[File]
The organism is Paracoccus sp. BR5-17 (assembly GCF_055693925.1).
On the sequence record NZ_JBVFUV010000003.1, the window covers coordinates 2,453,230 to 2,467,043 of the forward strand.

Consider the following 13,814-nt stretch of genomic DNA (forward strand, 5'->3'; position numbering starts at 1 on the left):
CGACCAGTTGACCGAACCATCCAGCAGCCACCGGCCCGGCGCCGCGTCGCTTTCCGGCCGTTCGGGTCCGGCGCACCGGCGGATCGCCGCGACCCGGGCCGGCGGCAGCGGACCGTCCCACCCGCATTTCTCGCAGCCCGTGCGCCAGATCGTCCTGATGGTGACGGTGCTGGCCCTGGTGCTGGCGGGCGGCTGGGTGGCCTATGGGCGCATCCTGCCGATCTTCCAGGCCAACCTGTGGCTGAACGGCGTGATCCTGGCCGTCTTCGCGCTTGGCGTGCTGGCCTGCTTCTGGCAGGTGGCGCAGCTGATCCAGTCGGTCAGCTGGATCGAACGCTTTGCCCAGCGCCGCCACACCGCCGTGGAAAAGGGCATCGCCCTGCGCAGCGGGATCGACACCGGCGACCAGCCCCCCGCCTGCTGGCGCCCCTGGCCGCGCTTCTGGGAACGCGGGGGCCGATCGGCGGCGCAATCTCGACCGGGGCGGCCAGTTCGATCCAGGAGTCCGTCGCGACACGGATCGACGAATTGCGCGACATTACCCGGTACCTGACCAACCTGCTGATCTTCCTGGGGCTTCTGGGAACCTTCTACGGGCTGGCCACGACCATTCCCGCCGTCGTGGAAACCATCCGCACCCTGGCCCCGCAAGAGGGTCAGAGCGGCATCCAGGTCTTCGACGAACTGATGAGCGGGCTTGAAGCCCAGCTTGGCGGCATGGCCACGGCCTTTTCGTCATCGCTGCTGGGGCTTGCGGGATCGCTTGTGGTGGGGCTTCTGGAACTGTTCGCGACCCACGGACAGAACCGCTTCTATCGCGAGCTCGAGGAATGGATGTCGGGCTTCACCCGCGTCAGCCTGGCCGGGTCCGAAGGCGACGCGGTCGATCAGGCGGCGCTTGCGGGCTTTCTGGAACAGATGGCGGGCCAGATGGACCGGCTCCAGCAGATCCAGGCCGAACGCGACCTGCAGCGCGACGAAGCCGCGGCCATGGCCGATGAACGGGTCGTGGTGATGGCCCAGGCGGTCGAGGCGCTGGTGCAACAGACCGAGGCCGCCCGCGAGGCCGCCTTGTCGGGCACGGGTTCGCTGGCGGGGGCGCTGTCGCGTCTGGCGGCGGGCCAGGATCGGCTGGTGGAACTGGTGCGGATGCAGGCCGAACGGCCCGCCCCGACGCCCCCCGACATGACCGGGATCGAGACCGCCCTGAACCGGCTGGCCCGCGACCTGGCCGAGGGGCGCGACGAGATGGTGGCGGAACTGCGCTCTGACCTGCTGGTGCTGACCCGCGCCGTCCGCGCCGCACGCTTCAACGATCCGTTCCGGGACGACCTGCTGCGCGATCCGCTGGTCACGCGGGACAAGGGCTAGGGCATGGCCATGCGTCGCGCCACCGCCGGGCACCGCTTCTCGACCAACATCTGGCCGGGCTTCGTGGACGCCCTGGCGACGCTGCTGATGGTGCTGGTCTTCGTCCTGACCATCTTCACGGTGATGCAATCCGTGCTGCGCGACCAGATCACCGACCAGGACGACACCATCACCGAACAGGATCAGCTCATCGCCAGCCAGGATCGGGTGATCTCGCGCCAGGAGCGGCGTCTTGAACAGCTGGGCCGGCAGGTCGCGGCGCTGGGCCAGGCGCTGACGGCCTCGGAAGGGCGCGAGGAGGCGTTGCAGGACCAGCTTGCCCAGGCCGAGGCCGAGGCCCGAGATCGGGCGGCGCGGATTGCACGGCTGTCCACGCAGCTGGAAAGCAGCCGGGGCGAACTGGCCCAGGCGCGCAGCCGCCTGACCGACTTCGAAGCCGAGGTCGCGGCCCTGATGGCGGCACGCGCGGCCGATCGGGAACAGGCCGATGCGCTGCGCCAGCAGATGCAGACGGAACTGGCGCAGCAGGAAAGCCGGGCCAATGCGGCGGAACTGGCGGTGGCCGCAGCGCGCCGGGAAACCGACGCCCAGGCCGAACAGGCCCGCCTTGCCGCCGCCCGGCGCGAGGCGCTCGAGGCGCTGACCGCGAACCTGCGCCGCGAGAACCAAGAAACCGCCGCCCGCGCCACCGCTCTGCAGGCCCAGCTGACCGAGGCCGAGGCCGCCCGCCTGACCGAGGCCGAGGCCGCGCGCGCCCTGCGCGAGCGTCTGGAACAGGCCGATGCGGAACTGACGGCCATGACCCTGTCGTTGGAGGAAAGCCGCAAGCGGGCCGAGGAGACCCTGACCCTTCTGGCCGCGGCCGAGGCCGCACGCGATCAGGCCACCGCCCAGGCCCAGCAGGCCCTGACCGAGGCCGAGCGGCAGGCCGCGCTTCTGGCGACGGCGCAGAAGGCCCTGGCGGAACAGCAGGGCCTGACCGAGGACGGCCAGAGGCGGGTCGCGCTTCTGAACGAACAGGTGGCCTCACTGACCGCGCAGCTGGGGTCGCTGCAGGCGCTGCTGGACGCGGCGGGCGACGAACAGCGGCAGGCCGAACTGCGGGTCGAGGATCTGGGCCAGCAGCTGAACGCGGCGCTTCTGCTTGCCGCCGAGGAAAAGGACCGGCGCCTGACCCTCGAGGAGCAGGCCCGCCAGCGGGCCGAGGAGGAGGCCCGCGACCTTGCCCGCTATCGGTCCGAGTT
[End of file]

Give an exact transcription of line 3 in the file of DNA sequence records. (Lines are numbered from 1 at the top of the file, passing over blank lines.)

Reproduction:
Consider the following 13,814-nt stretch of genomic DNA (forward strand, 5'->3'; position numbering starts at 1 on the left):